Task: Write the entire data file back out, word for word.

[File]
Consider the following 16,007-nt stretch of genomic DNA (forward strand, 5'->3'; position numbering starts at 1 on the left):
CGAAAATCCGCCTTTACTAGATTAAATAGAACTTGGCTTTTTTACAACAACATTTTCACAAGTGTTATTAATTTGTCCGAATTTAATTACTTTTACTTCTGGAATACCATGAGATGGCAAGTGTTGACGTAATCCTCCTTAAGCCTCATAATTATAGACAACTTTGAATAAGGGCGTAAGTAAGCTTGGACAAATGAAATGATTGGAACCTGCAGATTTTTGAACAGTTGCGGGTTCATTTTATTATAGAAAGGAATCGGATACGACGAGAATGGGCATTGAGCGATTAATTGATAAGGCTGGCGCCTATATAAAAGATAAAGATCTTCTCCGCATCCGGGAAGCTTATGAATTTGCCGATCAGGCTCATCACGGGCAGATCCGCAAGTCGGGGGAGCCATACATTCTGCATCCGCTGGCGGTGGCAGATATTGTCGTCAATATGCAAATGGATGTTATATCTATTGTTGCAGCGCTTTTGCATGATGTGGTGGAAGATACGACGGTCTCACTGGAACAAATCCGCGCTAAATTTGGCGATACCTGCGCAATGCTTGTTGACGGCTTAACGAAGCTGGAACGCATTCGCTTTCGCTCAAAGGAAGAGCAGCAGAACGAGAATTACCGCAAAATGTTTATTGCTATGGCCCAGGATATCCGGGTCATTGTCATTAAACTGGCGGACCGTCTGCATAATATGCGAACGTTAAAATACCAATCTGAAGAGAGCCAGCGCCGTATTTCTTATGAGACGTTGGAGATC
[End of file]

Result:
Consider the following 16,007-nt stretch of genomic DNA (forward strand, 5'->3'; position numbering starts at 1 on the left):
CGAAAATCCGCCTTTACTAGATTAAATAGAACTTGGCTTTTTTACAACAACATTTTCACAAGTGTTATTAATTTGTCCGAATTTAATTACTTTTACTTCTGGAATACCATGAGATGGCAAGTGTTGACGTAATCCTCCTTAAGCCTCATAATTATAGACAACTTTGAATAAGGGCGTAAGTAAGCTTGGACAAATGAAATGATTGGAACCTGCAGATTTTTGAACAGTTGCGGGTTCATTTTATTATAGAAAGGAATCGGATACGACGAGAATGGGCATTGAGCGATTAATTGATAAGGCTGGCGCCTATATAAAAGATAAAGATCTTCTCCGCATCCGGGAAGCTTATGAATTTGCCGATCAGGCTCATCACGGGCAGATCCGCAAGTCGGGGGAGCCATACATTCTGCATCCGCTGGCGGTGGCAGATATTGTCGTCAATATGCAAATGGATGTTATATCTATTGTTGCAGCGCTTTTGCATGATGTGGTGGAAGATACGACGGTCTCACTGGAACAAATCCGCGCTAAATTTGGCGATACCTGCGCAATGCTTGTTGACGGCTTAACGAAGCTGGAACGCATTCGCTTTCGCTCAAAGGAAGAGCAGCAGAACGAGAATTACCGCAAAATGTTTATTGCTATGGCCCAGGATATCCGGGTCATTGTCATTAAACTGGCGGACCGTCTGCATAATATGCGAACGTTAAAATACCAATCTGAAGAGAGCCAGCGCCGTATTTCTTATGAGACGTTGGAGATC